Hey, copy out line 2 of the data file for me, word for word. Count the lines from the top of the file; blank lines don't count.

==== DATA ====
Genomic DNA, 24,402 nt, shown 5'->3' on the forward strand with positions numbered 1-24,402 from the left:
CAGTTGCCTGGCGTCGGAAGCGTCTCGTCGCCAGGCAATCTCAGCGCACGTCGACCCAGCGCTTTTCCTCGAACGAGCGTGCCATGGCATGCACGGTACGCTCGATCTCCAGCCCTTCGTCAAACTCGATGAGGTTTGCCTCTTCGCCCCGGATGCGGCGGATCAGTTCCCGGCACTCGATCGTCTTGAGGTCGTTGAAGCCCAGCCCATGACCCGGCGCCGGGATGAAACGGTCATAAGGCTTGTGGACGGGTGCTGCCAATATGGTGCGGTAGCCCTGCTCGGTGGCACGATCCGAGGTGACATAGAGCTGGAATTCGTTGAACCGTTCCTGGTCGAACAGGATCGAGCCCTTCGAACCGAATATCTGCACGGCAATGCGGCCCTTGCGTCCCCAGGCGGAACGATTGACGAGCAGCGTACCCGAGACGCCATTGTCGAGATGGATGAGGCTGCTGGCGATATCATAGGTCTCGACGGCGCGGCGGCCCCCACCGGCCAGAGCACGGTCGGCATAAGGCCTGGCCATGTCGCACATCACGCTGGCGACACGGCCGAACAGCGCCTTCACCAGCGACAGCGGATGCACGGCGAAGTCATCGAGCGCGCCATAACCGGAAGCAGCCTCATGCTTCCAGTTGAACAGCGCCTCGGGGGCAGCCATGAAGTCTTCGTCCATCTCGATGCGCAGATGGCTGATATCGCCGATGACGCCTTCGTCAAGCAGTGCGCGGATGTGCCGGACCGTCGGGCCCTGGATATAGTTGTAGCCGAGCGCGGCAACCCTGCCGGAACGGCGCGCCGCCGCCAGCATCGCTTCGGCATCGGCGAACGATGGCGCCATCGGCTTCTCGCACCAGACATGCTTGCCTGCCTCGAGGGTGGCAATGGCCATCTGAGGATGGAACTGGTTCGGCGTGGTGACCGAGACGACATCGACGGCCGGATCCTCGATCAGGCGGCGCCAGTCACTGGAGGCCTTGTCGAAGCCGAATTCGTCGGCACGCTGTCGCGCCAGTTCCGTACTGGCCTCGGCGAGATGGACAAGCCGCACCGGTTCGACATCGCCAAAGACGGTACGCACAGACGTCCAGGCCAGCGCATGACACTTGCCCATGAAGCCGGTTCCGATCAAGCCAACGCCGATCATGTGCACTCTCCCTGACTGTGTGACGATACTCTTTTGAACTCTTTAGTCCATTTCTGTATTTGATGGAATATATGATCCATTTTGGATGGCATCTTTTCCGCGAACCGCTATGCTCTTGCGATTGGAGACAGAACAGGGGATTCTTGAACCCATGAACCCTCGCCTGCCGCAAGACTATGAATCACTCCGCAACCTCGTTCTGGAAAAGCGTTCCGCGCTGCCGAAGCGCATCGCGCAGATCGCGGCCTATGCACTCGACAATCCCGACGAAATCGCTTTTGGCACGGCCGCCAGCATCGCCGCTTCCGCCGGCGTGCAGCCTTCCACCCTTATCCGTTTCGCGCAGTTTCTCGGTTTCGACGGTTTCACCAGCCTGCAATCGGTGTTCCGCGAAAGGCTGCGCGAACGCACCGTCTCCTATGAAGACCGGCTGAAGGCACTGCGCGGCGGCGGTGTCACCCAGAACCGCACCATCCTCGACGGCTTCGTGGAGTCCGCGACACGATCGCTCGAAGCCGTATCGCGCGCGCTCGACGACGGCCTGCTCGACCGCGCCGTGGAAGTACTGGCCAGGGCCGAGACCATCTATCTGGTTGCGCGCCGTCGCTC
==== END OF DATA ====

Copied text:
CAGTTGCCTGGCGTCGGAAGCGTCTCGTCGCCAGGCAATCTCAGCGCACGTCGACCCAGCGCTTTTCCTCGAACGAGCGTGCCATGGCATGCACGGTACGCTCGATCTCCAGCCCTTCGTCAAACTCGATGAGGTTTGCCTCTTCGCCCCGGATGCGGCGGATCAGTTCCCGGCACTCGATCGTCTTGAGGTCGTTGAAGCCCAGCCCATGACCCGGCGCCGGGATGAAACGGTCATAAGGCTTGTGGACGGGTGCTGCCAATATGGTGCGGTAGCCCTGCTCGGTGGCACGATCCGAGGTGACATAGAGCTGGAATTCGTTGAACCGTTCCTGGTCGAACAGGATCGAGCCCTTCGAACCGAATATCTGCACGGCAATGCGGCCCTTGCGTCCCCAGGCGGAACGATTGACGAGCAGCGTACCCGAGACGCCATTGTCGAGATGGATGAGGCTGCTGGCGATATCATAGGTCTCGACGGCGCGGCGGCCCCCACCGGCCAGAGCACGGTCGGCATAAGGCCTGGCCATGTCGCACATCACGCTGGCGACACGGCCGAACAGCGCCTTCACCAGCGACAGCGGATGCACGGCGAAGTCATCGAGCGCGCCATAACCGGAAGCAGCCTCATGCTTCCAGTTGAACAGCGCCTCGGGGGCAGCCATGAAGTCTTCGTCCATCTCGATGCGCAGATGGCTGATATCGCCGATGACGCCTTCGTCAAGCAGTGCGCGGATGTGCCGGACCGTCGGGCCCTGGATATAGTTGTAGCCGAGCGCGGCAACCCTGCCGGAACGGCGCGCCGCCGCCAGCATCGCTTCGGCATCGGCGAACGATGGCGCCATCGGCTTCTCGCACCAGACATGCTTGCCTGCCTCGAGGGTGGCAATGGCCATCTGAGGATGGAACTGGTTCGGCGTGGTGACCGAGACGACATCGACGGCCGGATCCTCGATCAGGCGGCGCCAGTCACTGGAGGCCTTGTCGAAGCCGAATTCGTCGGCACGCTGTCGCGCCAGTTCCGTACTGGCCTCGGCGAGATGGACAAGCCGCACCGGTTCGACATCGCCAAAGACGGTACGCACAGACGTCCAGGCCAGCGCATGACACTTGCCCATGAAGCCGGTTCCGATCAAGCCAACGCCGATCATGTGCACTCTCCCTGACTGTGTGACGATACTCTTTTGAACTCTTTAGTCCATTTCTGTATTTGATGGAATATATGATCCATTTTGGATGGCATCTTTTCCGCGAACCGCTATGCTCTTGCGATTGGAGACAGAACAGGGGATTCTTGAACCCATGAACCCTCGCCTGCCGCAAGACTATGAATCACTCCGCAACCTCGTTCTGGAAAAGCGTTCCGCGCTGCCGAAGCGCATCGCGCAGATCGCGGCCTATGCACTCGACAATCCCGACGAAATCGCTTTTGGCACGGCCGCCAGCATCGCCGCTTCCGCCGGCGTGCAGCCTTCCACCCTTATCCGTTTCGCGCAGTTTCTCGGTTTCGACGGTTTCACCAGCCTGCAATCGGTGTTCCGCGAAAGGCTGCGCGAACGCACCGTCTCCTATGAAGACCGGCTGAAGGCACTGCGCGGCGGCGGTGTCACCCAGAACCGCACCATCCTCGACGGCTTCGTGGAGTCCGCGACACGATCGCTCGAAGCCGTATCGCGCGCGCTCGACGACGGCCTGCTCGACCGCGCCGTGGAAGTACTGGCCAGGGCCGAGACCATCTATCTGGTTGCGCGCCGTCGCTC